Manchester not a major city until it has an art market, says esteemed collector

This city cannot be considered a major city until it has an art market, says Manchester-born art collector and entrepreneur, Frank Cohen.

Mr Cohen’s comments come as Buy Art Fair takes its residency this weekend at the Old Granada Studios.

The North’s leading affordable art fair – now in its eighth year – features works from over 500 artists and the largest collection in the UK outside of London.

The fair has artworks ranging in price from £50 – £5,000 and over, and hopes to bridge the gap between Manchester’s award winning art scene and the actual buying market.

Beginning his career as a market trader, Mr Cohen is now known as the Manchester Medici, or less popularly, the Charles Saatchi of the North.

BRIDGING THE GAP: Buy Art Fair hopes to bring Manchester’s award winning art scene and the market together

And having acted as a 2003 Turner Prize judge as well as frequently being named one of the Top 200 Art Collectors, the respected art collector now wants to see his home town finally engage with the international art market.

“There are so many wonderful places to see art in the North now, but still too few opportunities for people to actually acquire pieces of their own and take them home,” Mr Cohen said.

“The best thing you can do for an artist is to buy their work!

“For Manchester to be considered a major art city it needs an ‘art market’, people buying and selling art, and that means a successful art fair and plenty of commercial galleries.

“Manchester is full of well paid professionals, people who spend money on good design or good food, and plenty of young people, but where do they go to buy art?

“Until Buy Art Fair and The Manchester Contemporary came along it was difficult.”

Thursday’s opening night at Buy Art Fair saw some of the biggest names in the Manchester Art Scene come together.

FEW AND FAR BETWEEN: Events like the Buy Art Fair are not a common occurence in the North

But the shared feeling amongst the crowd was that art fairs such as these are too few and far between in the North.

Aarti Gupta, who left the fair with two new pieces, spoke to MM about her disappointment at the lack of similar events. She said: “It is a shame it is only once a year for three days. I learned about it from a website, but have not seen too much advertising for it, so I think it could be bigger and better.

“It has been great not to get on a train for two hours just to buy a piece of art, which I am sure is what a lot of people here do!”

Buy Art Fair’s own CEO, Thom Hetherington, backed this sentiment, believing that it is not enough for the city to rest on the laurels of award winning galleries and art centres, such as The Whitworth Gallery and HOME.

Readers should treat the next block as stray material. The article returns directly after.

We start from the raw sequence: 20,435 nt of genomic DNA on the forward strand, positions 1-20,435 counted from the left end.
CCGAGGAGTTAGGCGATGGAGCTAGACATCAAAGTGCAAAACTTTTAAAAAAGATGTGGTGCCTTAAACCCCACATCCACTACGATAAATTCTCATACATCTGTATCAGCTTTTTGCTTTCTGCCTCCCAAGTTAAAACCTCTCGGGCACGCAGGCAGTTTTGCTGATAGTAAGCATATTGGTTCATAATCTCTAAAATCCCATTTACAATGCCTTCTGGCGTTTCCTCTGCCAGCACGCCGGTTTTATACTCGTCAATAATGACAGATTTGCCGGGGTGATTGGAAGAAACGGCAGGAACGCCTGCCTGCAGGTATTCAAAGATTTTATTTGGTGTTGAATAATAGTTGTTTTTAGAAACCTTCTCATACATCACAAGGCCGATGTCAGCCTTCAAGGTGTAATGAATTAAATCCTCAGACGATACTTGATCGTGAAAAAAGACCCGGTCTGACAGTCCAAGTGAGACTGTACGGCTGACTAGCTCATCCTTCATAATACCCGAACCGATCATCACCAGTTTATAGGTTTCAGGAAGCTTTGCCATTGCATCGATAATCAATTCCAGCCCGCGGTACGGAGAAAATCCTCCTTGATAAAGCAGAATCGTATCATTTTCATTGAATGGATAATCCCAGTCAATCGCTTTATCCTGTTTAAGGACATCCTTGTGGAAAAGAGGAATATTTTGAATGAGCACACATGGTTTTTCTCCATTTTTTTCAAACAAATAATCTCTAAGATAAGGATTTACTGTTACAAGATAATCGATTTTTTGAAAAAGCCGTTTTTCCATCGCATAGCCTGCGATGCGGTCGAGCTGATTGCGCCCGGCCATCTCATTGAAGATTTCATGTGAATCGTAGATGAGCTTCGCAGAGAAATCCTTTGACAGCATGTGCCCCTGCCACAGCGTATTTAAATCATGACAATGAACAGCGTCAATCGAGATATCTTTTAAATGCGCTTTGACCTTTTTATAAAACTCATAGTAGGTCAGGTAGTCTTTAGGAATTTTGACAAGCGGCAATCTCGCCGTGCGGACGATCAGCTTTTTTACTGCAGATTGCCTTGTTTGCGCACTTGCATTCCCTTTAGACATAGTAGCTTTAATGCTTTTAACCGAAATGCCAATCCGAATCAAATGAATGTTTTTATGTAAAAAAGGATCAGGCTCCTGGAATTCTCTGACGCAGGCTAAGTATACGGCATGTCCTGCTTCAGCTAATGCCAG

Mr Hetherington said: “What has happened in Manchester is fabulous for the city, but to be taken seriously, the city needs to have a very serious art fair and more galleries. In London you have streets with eight to ten galleries on them.

“It is the transactional sense of art which people shy away from. There is still a lot of work that needs doing in Manchester, and still jobs to be done.”

As art fairs go, Buy Art Fair prides itself on its accessibility, attracting a wide audience of art lovers from differing backgrounds and financial situations.

Tickets to the event are free, and of the four rooms occupied at the iconic Old Granada Studios, each has very clear and different demographics.

The Artist Studio, where many local artists are showing their own pieces, has proven particularly popular.

ACCESSIBILITY: The fair prides itself on its ability to attract wide audiences from different backgrounds

Lisa Cornwall, a fair-goer from Trafford, commented: “It definitely makes a difference speaking to the artists.

“I am just starting to buy art and it is difficult to understand what you are buying.

“For me it is just whether I like the picture or not, and whether I like the artist or not, and whether I like the history.”

Visitors Shane Maunder and Michael Bishop reiterated the advantages of northern art fairs for introducing northern artists.  Mr Maunder noted: “All that we bought today was prints of areas of Manchester.

“Everyone is so personable. Normally when you go to a gallery it is a faceless thing, so there is no passion sometimes behind what people talk about.”

Agreeing with this, Mr Bishop said of his own burgeoning art collection: “I like to find local up and coming artists and support them, particularly those who look like they have a brilliant future ahead of them.”

The artist David Williams, who is showing his work with Salford’s Islington Mill, described the event as having a more profound effect on an artist than solely a financial transaction.

PROFOUND EFFECT: The fair offers artists the chance to show their community their work

“You are showing your community what you do as opposed to showing somewhere else, where your community has no idea what you’re doing”, Mr Williams said.

“As an artist it is important to show work anywhere. But I think the idea of the Manchester Contemporary [and Buy Art Fair] is very lovely, because the art world tends to be centric, and in England it is of course London, and Paris for the Galleries.

“It is saturated. It is impossible for artists to actually be in those centres now because they are all getting pushed away.”

Buy Art Fair has generated over £2.5million in sales since it began. Whether its success this weekend will attract more fairs and events to the region is still to be seen.

But from the overwhelmingly positive feedback, it would seem evident that there is room yet for an art market in Manchester.

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